The chemistry of limestone: teacher’s notes
This activity is most appropriate for students aged 14-16 to illustrate chemical reactions and useful materials made from rocks.
In Northern Ireland it also matches KS3 requirements for the above topic.
English National Curriculum reference 4.3.3k
CCEA (Northern Ireland) reference 3.4.1
ACCAC (Wales) reference 220.127.116.11
AQA modular 3468 reference 15.1
AQA linear 3462 reference 11.5
The activity is suitable as a class practical or as a demonstration. The students (or, less preferably, the teacher) heat limestone (mainly calcium carbonate) to form lime (calcium oxide) and note the differences between the reactions of limestone and of lime with water, acids and carbon dioxide.
Students should know about differentiation of materials, eg rocks, on the basis of physical properties, and the activity assumes that some work has already been done on the physical examination of rocks. Students should know that carbon dioxide is a gas and have simple ideas about reversible and irreversible changes. They should be aware of simple properties of acids, alkalis and indicators.
The chemical and physical properties of limestone, especially when reasonably pure, make it highly sought after for hundreds of everyday uses. With salt and coal, it formed the main feedstock for the chemical industry until about 1914. It is still important today as shown by the wide range of uses in Tables 1 - 4 (Appendix). The chemistry is relatively straightforward and can be used to illustrate many types of simple reactions and properties. It is then possible to relate these to industrial and domestic applications (see Limestone in everyday life).
It should be possible to carry out the activity either as a class practical or as a demonstration within a teaching period of about one hour.
Each student (or group) will need:
Each student (or group) will need:
For fuller details of the experiment, see the student's material.
Students take about half a dozen small (about 1cm3) lumps of limestone. They examine the stone and describe briefly its colour, texture and any other notable features such as fossils. The colour of a piece of limestone may be misleading. For example coarse brown limestones may be wrongly described as sandstones. (Limestone comes in almost every imaginable hue – from white, through yellows, reds, oranges, blues, purples, olives to browns and black.) These colour variations are almost all due to iron content. Some of the darker colour may be due to carbon or possibly manganese. (If no local source of limestone is available, marble chips, available from the prep room, will do.)
Students heat a couple of lumps on a tripod and gauze with a roaring Bunsen flame for 15 minutes. If possible darken the room briefly to allow students to note what happens when the flame is trained directly on the lumps. It may be possible to see the lumps glowing – this is the origin of the term ‘limelight’.
After allowing the lumps to cool, students compare the heated lumps with unheated ones.
Lumps that have been heated:
Blowing through a straw into the clear solution formed by reacting the heated lumps with water will turn the solution cloudy.
Note. If it is necessary to spread the practical work over two teaching periods, teachers should be aware that, in the intervening period, the lime (calcium oxide) produced by heating the limestone may combine with carbon dioxide from the air to re-form calcium carbonate, thus reducing its reactivity very significantly. It would be worth making some fresh lime just before the second lesson.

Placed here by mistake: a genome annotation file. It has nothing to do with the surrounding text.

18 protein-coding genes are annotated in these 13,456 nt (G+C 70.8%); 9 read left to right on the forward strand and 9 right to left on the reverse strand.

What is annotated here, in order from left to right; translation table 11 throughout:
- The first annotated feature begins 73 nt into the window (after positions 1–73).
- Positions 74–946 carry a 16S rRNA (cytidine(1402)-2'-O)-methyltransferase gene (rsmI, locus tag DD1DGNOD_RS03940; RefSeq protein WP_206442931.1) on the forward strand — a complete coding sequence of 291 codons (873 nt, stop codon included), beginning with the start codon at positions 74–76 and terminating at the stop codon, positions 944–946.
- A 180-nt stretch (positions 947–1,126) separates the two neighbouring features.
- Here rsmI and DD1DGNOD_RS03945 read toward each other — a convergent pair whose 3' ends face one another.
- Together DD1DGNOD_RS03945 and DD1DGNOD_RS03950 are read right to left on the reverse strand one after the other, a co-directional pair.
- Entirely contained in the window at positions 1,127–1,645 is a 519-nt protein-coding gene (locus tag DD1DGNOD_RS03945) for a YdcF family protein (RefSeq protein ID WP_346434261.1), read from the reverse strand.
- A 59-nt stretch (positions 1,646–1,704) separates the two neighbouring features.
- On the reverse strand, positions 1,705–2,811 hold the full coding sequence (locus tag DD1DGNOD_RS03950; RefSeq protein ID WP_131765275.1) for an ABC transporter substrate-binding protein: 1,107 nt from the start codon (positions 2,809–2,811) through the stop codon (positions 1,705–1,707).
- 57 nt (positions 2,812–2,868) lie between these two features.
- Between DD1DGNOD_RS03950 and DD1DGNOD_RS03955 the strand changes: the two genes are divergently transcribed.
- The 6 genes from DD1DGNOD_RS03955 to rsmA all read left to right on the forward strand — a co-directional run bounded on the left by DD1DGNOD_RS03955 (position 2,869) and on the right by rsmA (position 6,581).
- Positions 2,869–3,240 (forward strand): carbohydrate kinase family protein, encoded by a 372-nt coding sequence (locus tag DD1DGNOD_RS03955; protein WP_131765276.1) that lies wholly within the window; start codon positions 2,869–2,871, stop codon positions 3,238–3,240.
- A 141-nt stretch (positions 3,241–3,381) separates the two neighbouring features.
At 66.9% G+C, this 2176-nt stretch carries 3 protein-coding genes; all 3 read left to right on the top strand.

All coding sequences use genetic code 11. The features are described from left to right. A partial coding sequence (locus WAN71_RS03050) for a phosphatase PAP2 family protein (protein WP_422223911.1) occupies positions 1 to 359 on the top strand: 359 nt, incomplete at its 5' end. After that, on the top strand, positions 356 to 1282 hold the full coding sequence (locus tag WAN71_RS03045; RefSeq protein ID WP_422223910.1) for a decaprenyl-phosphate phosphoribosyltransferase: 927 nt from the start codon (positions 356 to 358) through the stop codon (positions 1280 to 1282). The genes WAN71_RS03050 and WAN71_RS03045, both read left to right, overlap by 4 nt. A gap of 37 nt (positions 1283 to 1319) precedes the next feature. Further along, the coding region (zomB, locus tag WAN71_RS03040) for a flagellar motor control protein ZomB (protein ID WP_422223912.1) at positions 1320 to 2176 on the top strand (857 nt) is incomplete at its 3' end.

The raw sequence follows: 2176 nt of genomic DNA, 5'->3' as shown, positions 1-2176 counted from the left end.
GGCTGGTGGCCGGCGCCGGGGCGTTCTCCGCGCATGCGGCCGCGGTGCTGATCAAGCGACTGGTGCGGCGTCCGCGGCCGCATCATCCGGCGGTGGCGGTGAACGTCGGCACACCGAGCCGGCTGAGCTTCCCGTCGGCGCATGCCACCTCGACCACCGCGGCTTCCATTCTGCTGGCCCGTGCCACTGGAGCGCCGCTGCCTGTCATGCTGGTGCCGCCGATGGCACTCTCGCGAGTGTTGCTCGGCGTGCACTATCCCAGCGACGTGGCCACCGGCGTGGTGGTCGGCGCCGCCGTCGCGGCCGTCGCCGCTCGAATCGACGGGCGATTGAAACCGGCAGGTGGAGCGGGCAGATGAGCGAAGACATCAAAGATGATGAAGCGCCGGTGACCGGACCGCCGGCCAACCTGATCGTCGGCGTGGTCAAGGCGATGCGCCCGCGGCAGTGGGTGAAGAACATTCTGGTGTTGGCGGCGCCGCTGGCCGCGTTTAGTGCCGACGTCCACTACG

The chemistry of the reactions is as follows:
Heating the limestone (calcium carbonate) drives off carbon dioxide gas leaving behind lime, the base calcium oxide.
CaCO3(s) → CaO(s) + CO2(g)
The lime is white and will have a more crumbly texture than the original limestone.
Calcium carbonate does not react with water.
Adding water to the lime produces slaked lime (calcium hydroxide) in an exothermic reaction.
CaO(s) + H2O(l) → Ca(OH)2(s)
Some of the calcium hydroxide dissolves in the water producing an alkaline solution called limewater.
Ca(OH)2(s) + (aq) → Ca(OH)2(aq)
On blowing into this solution through a straw, the calcium hydroxide solution reacts with the carbon dioxide in exhaled breath to form a cloudy precipitate of calcium carbonate (this is the basis of the limewater test for carbon dioxide). In effect, we have regenerated the original limestone.
Ca(OH)2(aq) + CO2(g) → CaCO3(s) + H2O(l)
Continuing to blow through the straw for some time will result in the calcium carbonate precipitate re-dissolving as soluble calcium hydrogencarbonate.
CaCO3(s) + CO2(g) + H2O(l) → Ca(HCO3)2(aq)
Table 1 The uses of limestone in Great Britain and Northern Ireland(1999)
Notes on Table 1
(a) mainly foundation and fill
(b) ie architectural, walling, dimension stone
(c) mainly iron- and steel-making flux
(d) powders + ‘whitings’ used in animal feeds, polymers (plastics, rubber) paint, paper, pharmaceuticals
(f) in addition about 1.8 Mt of dolomite were used for industrial purposes (especially furnace linings and production of magnesium compounds, notably magnesia)
* construction aggregates total = 76 326
n.e.s. not elsewhere specified
Sources: British Geological Survey, Minerals Year Book; Office for National Statistics; National Stone Centre
Notes on Table 2
(a) almost all for aggregates – figure includes hard chalk
Table 3 Production of limestone in Great Britain and Northern Ireland (1999) by producing area
Notes on Table 3
(a) N.B. recent data in some cases published for counties which were reorganised in 1990s
N.B. all figures in Tables 1 – 3 (except N.Ireland) are for limestone excluding chalk
Table 4 Production and uses of chalk in England (1999)